Growing the business is usually part of any company’s plan. While strategies to grow can take many shapes and forms, there are four basic categories:
Selling more of your existing products in your existing markets, thus taking share from another competitor. This is often the first strategy companies consider because they have the most familiarity with the products and the markets. This often creates direct competition for market share.
Selling new products to your existing customers and markets. The advantage of this strategy is that your company has relationships with its customers and has easier access to them. On the other hand, it can be a challenge to convince them that your company will deliver new products at the same level of quality and service as your existing ones.
Taking your existing products to new customers or markets that can use them or variations of them. Product knowledge is a big advantage here, but this option puts significant pressure on the sales and marketing function of the business. Since you will be entering a new market where your company does not have a presence, the sales and marketing execution has to be great.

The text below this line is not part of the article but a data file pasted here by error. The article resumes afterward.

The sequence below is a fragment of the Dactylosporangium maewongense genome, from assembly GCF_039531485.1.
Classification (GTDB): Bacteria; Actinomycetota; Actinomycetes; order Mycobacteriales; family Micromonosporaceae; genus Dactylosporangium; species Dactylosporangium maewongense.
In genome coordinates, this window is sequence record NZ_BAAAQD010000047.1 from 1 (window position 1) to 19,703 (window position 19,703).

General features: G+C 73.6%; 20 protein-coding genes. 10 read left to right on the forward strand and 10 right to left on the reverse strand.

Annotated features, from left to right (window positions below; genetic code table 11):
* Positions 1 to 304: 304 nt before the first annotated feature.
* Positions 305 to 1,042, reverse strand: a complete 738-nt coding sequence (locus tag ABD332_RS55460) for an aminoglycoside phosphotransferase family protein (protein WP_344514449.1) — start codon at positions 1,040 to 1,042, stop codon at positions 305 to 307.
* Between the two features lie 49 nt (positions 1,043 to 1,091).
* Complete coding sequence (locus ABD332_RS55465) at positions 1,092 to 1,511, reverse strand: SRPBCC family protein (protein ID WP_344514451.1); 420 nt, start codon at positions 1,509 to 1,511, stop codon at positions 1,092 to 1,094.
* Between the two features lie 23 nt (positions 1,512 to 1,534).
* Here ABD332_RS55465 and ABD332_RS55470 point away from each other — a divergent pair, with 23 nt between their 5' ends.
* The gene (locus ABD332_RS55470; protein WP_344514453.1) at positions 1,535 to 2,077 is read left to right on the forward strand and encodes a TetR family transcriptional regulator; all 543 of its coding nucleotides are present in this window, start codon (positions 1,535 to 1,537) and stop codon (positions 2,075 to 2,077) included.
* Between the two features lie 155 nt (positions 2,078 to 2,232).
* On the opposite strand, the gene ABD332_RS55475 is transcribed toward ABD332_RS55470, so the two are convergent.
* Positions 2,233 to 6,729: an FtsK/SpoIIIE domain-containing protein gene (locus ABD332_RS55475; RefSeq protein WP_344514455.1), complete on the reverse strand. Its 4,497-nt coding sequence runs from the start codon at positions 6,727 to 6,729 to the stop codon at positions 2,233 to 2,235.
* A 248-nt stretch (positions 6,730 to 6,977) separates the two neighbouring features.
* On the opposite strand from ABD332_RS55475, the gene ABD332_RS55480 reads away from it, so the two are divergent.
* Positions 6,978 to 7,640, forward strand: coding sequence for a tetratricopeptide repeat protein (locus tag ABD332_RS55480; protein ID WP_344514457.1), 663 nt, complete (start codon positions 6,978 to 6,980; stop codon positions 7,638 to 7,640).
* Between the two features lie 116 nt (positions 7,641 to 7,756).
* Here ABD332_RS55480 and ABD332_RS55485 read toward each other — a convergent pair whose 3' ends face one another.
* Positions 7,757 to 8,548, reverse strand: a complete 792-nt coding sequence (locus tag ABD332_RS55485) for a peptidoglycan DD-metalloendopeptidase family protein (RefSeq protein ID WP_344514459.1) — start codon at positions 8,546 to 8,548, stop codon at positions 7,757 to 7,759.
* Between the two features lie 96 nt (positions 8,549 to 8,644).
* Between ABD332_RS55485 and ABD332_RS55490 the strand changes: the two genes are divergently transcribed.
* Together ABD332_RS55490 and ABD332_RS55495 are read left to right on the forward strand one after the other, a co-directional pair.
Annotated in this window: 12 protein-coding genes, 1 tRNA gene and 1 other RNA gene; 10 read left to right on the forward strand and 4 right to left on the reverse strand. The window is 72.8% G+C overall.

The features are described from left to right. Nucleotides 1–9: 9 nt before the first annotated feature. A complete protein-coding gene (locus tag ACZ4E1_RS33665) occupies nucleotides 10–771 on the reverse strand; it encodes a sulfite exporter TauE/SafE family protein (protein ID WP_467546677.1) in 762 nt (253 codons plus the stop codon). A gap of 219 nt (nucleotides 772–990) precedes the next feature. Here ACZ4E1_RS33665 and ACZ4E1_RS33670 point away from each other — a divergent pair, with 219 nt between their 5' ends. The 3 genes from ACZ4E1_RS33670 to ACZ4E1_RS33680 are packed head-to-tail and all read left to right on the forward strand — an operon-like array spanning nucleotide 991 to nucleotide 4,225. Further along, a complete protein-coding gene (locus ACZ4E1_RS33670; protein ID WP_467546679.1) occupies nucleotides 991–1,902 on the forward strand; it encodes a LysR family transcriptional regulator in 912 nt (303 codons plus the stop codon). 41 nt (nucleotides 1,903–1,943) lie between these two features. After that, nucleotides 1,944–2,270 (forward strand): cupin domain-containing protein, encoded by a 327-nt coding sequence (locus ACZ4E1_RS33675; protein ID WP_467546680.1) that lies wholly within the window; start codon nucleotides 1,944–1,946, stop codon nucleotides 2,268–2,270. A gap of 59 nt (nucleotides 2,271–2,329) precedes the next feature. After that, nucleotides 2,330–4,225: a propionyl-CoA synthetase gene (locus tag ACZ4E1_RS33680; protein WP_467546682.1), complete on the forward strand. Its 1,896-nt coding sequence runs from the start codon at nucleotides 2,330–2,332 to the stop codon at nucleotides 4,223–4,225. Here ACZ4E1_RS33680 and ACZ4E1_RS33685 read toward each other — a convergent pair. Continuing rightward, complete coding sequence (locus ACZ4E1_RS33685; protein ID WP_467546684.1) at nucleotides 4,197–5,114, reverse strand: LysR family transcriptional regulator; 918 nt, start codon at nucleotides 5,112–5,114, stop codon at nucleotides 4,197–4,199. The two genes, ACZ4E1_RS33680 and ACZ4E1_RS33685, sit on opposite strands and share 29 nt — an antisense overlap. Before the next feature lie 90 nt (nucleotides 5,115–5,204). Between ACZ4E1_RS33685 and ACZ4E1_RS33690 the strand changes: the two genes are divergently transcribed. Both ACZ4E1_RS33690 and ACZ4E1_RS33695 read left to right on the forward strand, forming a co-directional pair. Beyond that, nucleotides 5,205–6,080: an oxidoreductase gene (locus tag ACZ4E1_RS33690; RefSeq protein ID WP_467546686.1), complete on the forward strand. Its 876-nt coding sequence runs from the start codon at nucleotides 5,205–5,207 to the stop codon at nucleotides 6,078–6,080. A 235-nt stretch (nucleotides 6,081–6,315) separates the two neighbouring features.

Selling new products to new markets. This is clearly the riskiest of the four options as you have no advantage in either product knowledge or market knowledge. This is usually the option to avoid.
There can be many opportunities within these four broad categories. Be careful, though. One of the issues we often see is companies trying to do too many things at once instead of focusing on their best opportunity for growth.
In order to prioritize your opportunities, consider asking yourself:
- How closely does the opportunity fit with our overall strategy?
- How closely does the opportunity fit with our core competencies?
- What is the size of the market/opportunity?
- How attractive is the market for the opportunity in terms of margins and profits?
- What are the financial implications of the opportunity and do we have the capital structure to support it?
- What are the risks to the business if we fail?
Taking a hard look at these six questions may help you qualify the growth opportunities you are considering and focus on those that will provide the highest impact to your organization.
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